GRAMINOID_COVER_PERCENT % Percentage of graminoid cover in the plot
TUSSOCK_GRAMINOID_COVER_PERCENT % Percentage of tussock graminoid cover in the plot
FORB_COVER_PERCENT % Percentage of forb cover in the plot
SEEDLESS_VASCULAR_PLANT_COVER_PERCENT % Percentage of seedless vascular plant cover in the plot
MOSS_COVER_PERCENT % Percentage of moss cover within the plots
LICHEN_COVER_PERCENT % Percentage of lichen cover in the plot
CRUSTOSE_LICHEN_COVER_PERCENT % Percentage of  crustose lichen cover in the plot
ALGAE_COVER_PERCENT % Percentage of algae cover in the plot
SOIL_COVER_PERCENT % Percentage of soil cover in the plot
ROCK_COVER_PERCENT % Percentage of rock cover in the plot
WATER_COVER_PERCENT % Percentage of water cover in the plot
LITTER_COVER_PERCENT % Percentage of litter cover in the plot
TOTAL_VEGETATION_COVER_PERCENT % Percentage of total vegetation cover in the plot
LOCATION_REMARKS   Remarks

Application and Derivation

The vegetation and spectral data were used to model the relationships between gross primary productivity, dissolved organic carbon, and CH4 fluxes which resulted in the finding that vegetation types are an important consideration when modeling CH4 emissions. Improved understanding of tundra vegetation distributions will also provide necessary insight into the ecological processes driving plant community assemblages in Arctic environments (Davidson et al., 2016a).

Quality Assessment

No specific quality assessment information provided.

Data Acquisition, Materials, and Methods

Plot Selection

Field surveys were conducted at five tower eddy covariance field sites across the North Slope of Alaska between 18 and 31 July 2014 (Davidson et al., 2016b).

Within each flux tower footprint, five or ten 1 x 1 m quadrats were placed subjectively within a widespread habitat or a micro-habitat type, as identified during initial walkover surveys.

  • At the Barrow-BEO site, habitats consist of polygon rims, low centers (ponds), flat centers, high centers and wet troughs (50 quadrats).
  • At the Barrow-BES site, quadrats were placed close to a boardwalk crossing a drained lake basin (10 quadrats).
  • At the Barrow-CMDL site, habitats were polygon high centers and troughs, and a relatively flat homogenous area unaffected by thaw lake processes (20 quadrats).
  • At Atqasuk-ATQ site, habitats included polygon low centers and ridges on sandy soils (30 quadrats).
  • Ivotuk-IVO habitats comprise a stable plateau, wet meadows on the margin of a watercourse, and a north-west facing slope (30 quadrats).

Differential GPS coordinates were obtained for each plot on the date of survey.

 

Vegetation Surveys

The vegetation within the flux collars was subsequently surveyed at peak season (Ivotuk 18th July 2014, Barrow-BEO 22nd July 2014, Barrow-BES 23rd July 2014, Atqasuk 29th July 2014).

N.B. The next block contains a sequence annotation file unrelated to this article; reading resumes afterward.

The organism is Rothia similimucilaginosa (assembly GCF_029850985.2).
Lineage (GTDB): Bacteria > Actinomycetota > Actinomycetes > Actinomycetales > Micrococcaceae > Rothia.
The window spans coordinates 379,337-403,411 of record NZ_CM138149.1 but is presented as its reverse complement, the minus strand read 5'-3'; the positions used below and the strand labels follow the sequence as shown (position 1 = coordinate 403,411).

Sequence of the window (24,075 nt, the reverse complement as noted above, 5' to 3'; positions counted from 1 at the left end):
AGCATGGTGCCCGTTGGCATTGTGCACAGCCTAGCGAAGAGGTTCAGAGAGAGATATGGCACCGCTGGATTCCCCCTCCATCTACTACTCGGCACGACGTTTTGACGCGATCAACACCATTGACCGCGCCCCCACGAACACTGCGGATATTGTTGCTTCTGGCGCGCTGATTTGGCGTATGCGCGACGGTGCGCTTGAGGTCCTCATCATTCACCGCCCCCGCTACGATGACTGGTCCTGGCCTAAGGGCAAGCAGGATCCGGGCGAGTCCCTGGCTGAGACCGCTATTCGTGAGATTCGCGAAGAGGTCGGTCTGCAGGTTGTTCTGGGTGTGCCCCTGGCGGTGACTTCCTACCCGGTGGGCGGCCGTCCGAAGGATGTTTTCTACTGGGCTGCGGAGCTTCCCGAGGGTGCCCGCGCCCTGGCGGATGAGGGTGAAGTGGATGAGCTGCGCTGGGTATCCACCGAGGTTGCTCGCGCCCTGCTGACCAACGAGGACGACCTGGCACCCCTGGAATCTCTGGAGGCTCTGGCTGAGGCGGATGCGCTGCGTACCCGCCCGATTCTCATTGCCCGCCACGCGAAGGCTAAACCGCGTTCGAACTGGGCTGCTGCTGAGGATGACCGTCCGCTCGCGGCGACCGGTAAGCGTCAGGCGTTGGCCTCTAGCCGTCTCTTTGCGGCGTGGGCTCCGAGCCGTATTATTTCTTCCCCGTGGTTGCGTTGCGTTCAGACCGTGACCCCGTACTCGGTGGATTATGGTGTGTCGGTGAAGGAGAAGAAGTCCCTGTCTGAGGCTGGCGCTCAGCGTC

Percentage cover of all vascular and non-vascular plant species was recorded as 0.1 (present), 1 (occasional, few individuals) or 3 (occasional, more individuals), and to the nearest 5% thereafter (Davidson et al., 2016b).

Vascular plant identifications were made in the field according to Hultén (1968), and non-vascular plant identifications according to Vitt et al. (1988) respectively.

 

Environmental, Soil, and Spectral Data

Environmental, soils and spectral data (active layer thaw depth, moss layer depth, organic horizon layer depth, standing water depth, soil moisture status, vegetation height, LAI (Ivotuk)) were collected in the field.

  • Thaw depth was measured with a metal rod with cm gradations. Values are averages of 3 - 5 measurements per plot.
  • Green/brown moss and organic layer thickness were measured from a block cut with a 30 cm bread knife.
  • Soil moisture was measured with a TDR 300 (FieldScout, Spectrum Technologies, Aurora, IL, USA) with 5 cm probes, measured once at top of soil (ground surface below any loose moss) and once at 15 cm depth, inserting head of probe through a knife slit.
  • Leaf area index of the Ivotuk plots was measured with an LAI 2000 Plant Canopy Analyzer (LI-COR, Lincoln, USA), Ninety degree view cap, one above for reference, and four below measurements (N, S, E, W from plot center). These data are only available for Ivotuk because the vegetation elsewhere is either too short and sparse to measure reliably, or plots were in deep standing water.

Figure 2: Location of the Barrow Environmental Observatory Flux Tower (BEO) and Barrow Biocomplexity Experiment South Tower (BES) sites.

 

Figure 3: Location of the Climate Monitoring and Diagnostics Laboratory Flux Tower (CMDL) sites

 

Figure 4: Location of the Atqasuk sites

 

Figure 5: Location of the Ivotuk sites

Data Access

These data are available through the Oak Ridge National Laboratory (ORNL) Distributed Active Archive Center (DAAC).

Pre-ABoVE: Arctic Vegetation Plots in Flux Tower Footprints, North Slope Alaska, 2014

Contact for Data Center Access Information:

References

Davidson, S.J., V. L. Sloan, G. K. Phoenix, R. Wagner, J. P. Fisher, W. Oechel and D. Zona. 2016. Vegetation type dominates the spatial variability in CH4 Emissions across multiple arctic tundra landscapes. Ecosystems 19:1116-1132. https://doi.org/10.1007/s10021-016-9991-0

Davidson, S. J., M. J. Santos, V. Sloan, J. D. Watts, W. C. Oechel, and D. Zona. 2016. Mapping Arctic Tundra Vegetation Communities Using Field Spectroscopy and Multispectral Satellite Data in North Alaska, U.S.A. Remote Sensing. 8(12):978; https://doi.org/10.3390/rs8120978

Hultén, E. Flora of Alaska and Neighboring Territories; Stanford University Press: Palo Alto, CA, USA, 1968.

Vitt, D.H.; Marsh, J.E.; Bovey, R.B. Mosses, Lichens, and Ferns of Northwest North America; Lone Pine: Edmonton, AB, Canada, 1998.